The Corner

Politics & Policy

Trump, the States, and COVID-19

A man in a surgical mask rides on the subway in the Brooklyn borough, following the outbreak of the coronavirus disease, in New York City, March 15, 2020. (Jeenah Moon/Reuters)

Molly Jong-Fast of the Daily Beast has found President Trump’s response to the COVID-19 outbreak unsatisfactory. This is a sensible sentiment, one shared by many, including at National Review

Unfortunately, she seems to be letting her anger confuse her about how the American system of government ought to work. She has taken to complaining that states are acting proactively in a manner that suggests they are doing what the federal government and Trump have not: 

 

To be clear, there is a federal role for the response to coronavirus. And much evidence suggests that the government’s performance, and Trump’s as its chief executive, have been seriously flawed. But Jong-Fast seems to be arguing for the national government to do things that it simply does not have the power to do, and that states are empowered to do, as a function of the manner in which our constitutional system distributes political power. States would almost certainly be responding in something like this fashion regardless of who was president or how the president responded.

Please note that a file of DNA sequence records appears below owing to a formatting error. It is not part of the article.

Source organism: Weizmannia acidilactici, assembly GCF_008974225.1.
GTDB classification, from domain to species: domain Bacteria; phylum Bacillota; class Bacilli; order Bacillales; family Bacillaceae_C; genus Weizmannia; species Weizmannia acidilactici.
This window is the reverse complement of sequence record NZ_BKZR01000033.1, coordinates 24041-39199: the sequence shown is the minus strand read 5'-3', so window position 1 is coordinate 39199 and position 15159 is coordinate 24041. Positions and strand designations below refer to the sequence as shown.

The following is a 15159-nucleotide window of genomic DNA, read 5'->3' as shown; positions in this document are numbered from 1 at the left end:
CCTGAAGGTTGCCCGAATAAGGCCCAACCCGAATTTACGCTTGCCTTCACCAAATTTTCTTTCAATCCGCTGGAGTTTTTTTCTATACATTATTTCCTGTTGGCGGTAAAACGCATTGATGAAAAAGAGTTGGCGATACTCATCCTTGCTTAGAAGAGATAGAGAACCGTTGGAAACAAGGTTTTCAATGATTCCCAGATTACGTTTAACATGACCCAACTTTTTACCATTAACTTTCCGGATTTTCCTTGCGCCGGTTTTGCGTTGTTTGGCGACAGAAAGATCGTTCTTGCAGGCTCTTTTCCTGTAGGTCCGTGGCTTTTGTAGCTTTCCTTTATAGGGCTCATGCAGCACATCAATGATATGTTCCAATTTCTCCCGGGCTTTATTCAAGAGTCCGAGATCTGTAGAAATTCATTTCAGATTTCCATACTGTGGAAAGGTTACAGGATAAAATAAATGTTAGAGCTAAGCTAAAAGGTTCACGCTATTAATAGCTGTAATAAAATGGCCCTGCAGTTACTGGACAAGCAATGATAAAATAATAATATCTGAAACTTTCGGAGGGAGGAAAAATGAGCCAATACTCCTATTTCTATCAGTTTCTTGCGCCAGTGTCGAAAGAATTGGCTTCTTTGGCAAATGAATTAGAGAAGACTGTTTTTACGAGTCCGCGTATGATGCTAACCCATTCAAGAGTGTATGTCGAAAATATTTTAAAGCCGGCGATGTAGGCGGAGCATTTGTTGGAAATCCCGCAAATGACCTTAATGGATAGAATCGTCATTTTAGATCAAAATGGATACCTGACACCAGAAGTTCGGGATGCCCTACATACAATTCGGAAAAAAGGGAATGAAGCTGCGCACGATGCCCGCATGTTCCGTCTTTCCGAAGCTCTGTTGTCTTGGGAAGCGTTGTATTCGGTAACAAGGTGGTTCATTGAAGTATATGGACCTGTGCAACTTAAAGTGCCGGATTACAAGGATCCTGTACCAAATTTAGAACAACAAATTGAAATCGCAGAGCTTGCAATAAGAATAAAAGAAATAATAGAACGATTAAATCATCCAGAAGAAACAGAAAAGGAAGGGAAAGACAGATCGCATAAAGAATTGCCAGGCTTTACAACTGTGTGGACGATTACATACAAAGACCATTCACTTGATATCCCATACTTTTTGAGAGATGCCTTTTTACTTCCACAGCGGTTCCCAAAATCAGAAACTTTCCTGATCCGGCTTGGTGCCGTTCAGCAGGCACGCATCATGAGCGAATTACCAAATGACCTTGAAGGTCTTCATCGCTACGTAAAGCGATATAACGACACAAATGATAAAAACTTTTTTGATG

Does the federal government have the power to shut down schools, restaurants, and bars in individual states? In many states, governors actually do have that power, pertaining to health emergencies. Would she prefer that it be otherwise, and that the president be able to do such things unilaterally? 

Again, there is plenty to criticize in the federal response to COVID-19. But there was always going to be a role for states in responding to it as well, in a manner ideally coordinated with, but politically and legally distinct from, that of the federal government. And that’s true even if you think the federal government is not holding up its end of the bargain. 

Jack Butler is an associate editor at National Review Online.

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